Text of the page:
who is really lovely. I also helped run a pre-op clinic where patients
were seen before their operation to check on their health, take blood
tests and so on. A very formulaic clinic where the same sort of
questions were asked to each patient, so I could be very useful here.
I also spend most afternoons in theatre, to make up for all the time I
have been missing over the last few weeks. Going to the theatre should
involve some acting talent or a lovely musical, but sadly in these
cases it involved cutting out gall bladders and a complicated
operation for pancreatitis where the necrotic 'rotten' pancreas was
removed by punching a hole all the way the stomach from the front,
using keyhole surgery, and draining out all the pus and dead tissue.
Watching the difference between the consultant and the registrar
operating was very interesting, as the difference in experience does
show. Both clearly perform safe and effective surgeries, only the
consultant does so much more quickly, and the movements he makes seem
a lot more confident and meaningful. It is almost beautiful to watch,
but I still don't want to be a surgeon and have to do that every day!

Onto the simulation training. As I said before, this was something I
have been looking forward to for ages. Imagine getting your 'own'
patient to try and diagnose and treat - its like being a real doctor
but with none of the responsibility if things go wrong. The mechanical
patient had a rising chest, pulses, heart sounds and opening moving
eyes, as well as veins which can be cannulated and lots more, meaning
loads of different diseases can be simulated, diagnosed and treated.

The way our session worked was there were four of us, and we were put
into two pairs. The idea was that one person would 'lead' a case,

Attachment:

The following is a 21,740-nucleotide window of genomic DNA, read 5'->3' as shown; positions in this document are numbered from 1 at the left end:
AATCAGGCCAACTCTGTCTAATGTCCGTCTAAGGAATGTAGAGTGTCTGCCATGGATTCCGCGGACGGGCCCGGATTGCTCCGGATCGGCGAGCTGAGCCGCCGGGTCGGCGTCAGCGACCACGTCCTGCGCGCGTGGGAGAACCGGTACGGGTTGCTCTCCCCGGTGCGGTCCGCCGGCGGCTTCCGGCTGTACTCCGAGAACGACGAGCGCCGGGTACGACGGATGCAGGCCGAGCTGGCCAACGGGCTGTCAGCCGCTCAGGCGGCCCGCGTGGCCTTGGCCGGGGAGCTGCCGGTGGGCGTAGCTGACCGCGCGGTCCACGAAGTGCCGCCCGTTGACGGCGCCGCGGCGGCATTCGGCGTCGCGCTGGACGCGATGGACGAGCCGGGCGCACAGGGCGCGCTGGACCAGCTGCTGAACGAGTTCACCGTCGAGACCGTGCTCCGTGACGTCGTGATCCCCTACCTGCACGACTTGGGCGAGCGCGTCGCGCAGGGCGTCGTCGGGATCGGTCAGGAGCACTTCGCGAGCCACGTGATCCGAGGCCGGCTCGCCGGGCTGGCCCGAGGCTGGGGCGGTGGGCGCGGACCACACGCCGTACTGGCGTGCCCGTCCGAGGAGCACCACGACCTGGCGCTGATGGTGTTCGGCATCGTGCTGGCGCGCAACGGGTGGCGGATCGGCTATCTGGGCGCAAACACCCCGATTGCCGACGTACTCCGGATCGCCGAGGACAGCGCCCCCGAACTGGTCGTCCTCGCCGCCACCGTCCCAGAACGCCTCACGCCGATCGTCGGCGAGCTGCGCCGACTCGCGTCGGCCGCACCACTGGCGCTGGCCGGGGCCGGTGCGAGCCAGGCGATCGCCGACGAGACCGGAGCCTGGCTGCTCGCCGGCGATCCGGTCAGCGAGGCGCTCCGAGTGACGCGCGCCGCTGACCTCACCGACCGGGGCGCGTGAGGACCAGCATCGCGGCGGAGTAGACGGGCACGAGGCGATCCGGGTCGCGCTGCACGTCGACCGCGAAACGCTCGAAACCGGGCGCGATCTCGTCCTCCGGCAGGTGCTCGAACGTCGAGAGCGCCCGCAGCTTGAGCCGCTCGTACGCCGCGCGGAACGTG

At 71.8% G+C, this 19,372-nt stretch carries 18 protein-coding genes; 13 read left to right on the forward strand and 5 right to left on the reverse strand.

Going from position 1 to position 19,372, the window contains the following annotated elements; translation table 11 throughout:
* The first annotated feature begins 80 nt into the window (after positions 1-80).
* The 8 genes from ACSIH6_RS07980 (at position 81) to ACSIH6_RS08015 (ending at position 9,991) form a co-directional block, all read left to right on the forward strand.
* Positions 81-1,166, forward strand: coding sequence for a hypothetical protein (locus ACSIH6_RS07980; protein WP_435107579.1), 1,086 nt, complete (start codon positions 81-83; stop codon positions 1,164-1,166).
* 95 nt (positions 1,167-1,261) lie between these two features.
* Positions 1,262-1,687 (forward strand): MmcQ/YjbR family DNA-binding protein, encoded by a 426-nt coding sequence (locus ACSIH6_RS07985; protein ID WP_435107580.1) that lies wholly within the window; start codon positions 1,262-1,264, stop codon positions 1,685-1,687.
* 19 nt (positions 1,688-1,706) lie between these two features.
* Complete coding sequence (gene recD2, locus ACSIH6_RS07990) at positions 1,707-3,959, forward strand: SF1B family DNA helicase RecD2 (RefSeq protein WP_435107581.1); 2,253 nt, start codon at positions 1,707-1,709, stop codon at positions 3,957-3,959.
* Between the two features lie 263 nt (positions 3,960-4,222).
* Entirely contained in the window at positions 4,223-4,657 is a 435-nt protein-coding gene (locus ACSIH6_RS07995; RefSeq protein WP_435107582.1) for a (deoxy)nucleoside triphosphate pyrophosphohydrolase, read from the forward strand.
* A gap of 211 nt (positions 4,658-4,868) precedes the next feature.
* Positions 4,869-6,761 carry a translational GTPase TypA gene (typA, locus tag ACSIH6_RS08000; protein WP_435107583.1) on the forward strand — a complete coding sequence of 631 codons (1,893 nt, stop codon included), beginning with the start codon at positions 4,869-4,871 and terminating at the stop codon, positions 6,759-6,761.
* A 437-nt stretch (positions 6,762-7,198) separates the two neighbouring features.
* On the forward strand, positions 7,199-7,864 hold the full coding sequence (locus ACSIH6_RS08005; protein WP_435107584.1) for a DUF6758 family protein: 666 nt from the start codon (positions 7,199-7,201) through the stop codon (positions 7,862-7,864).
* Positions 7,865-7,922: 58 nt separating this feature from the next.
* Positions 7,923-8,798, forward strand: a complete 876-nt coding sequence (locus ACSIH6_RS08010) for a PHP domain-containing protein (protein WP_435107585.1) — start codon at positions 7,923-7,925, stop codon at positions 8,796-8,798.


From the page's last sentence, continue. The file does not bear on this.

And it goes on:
while their partner assisted by doing things they asked them to do,
such as prescribing drugs and carrying out procedures such as taking
blood. In each scenario there was a trained nurse who would assist in
doing things a nurse would do, such as giving oxygen and administering
drugs prescribed. While all this was going on, the other two sat in a
different room, hidden by a one/two way mirror (why are these words
the same thing!), and watched what was going on to give feedback at
the end. The case I got was severe abdominal pain after binge drinking
in Ibiza, which I diagnosed as acute pancreatitis, (fortunate as I had
written an essay on this a week ago), initially giving fluids and
oxygen, then calling for a senior opinion. I did forget to do an ABG,
but other than that it all went very smoothly, though the 10-15
minutes the case took flew by in a whirl of activity. The excitement of
it, and how you get immersed in treating this very sick patient felt
quite real, and it makes me want to do acute medicine even more!

The case that I was there to assist my partner for did not go so
smoothly... This was a patient who had a severe respiratory infection
on top of a history of heavy smoking. She ordered all the correct
investigations and initial stabilisation of the patient was successful.
By this point we had both noticed that the patient was allergic to
penicillin, she by the wrist band on the patient and myself by
flicking through the 'admission notes'. Despite this, when working out
the CURB-65 score (a score used to see how severe pneumonia is), she
used the result to prescribe co-amoxiclav, which was an appropriate
antibiotic to give the patient. Other than the fact that they were
allergic to penicillin. Despite the fact that I knew about this
allergy, and had in fact only just written down on the drug chart that
the patient was allergic to penicillin, I went on and wrote up the
co-amoxiclav to be given, pretty much with the same pen stroke. Well,
the less said about this the better, but I can definitely say that
after making such a horrible mistake, that will stay in both of our
memories and we are very unlikely to make such a mistake again!
Despite having found out all the evidence (and knowing that we
shouldn't give co-amoxiclav, which all med students know is penicillin
based) we didn't link the two and gave it anyway. We were very lucky
it was only a dummy - but it does show how easy it is to make mistakes
in medicine, and the dire consequences that can come about if mistakes are made...

Monday, 12 November 2012

Brief orthopaedic stint


Sorry for the brief late post this week, but things have been very hectic both in the hospital and socially, with no time to spare. I do realise I start most of my posts apologising for being short/rambly/late but that is just the British way - we love to apologise!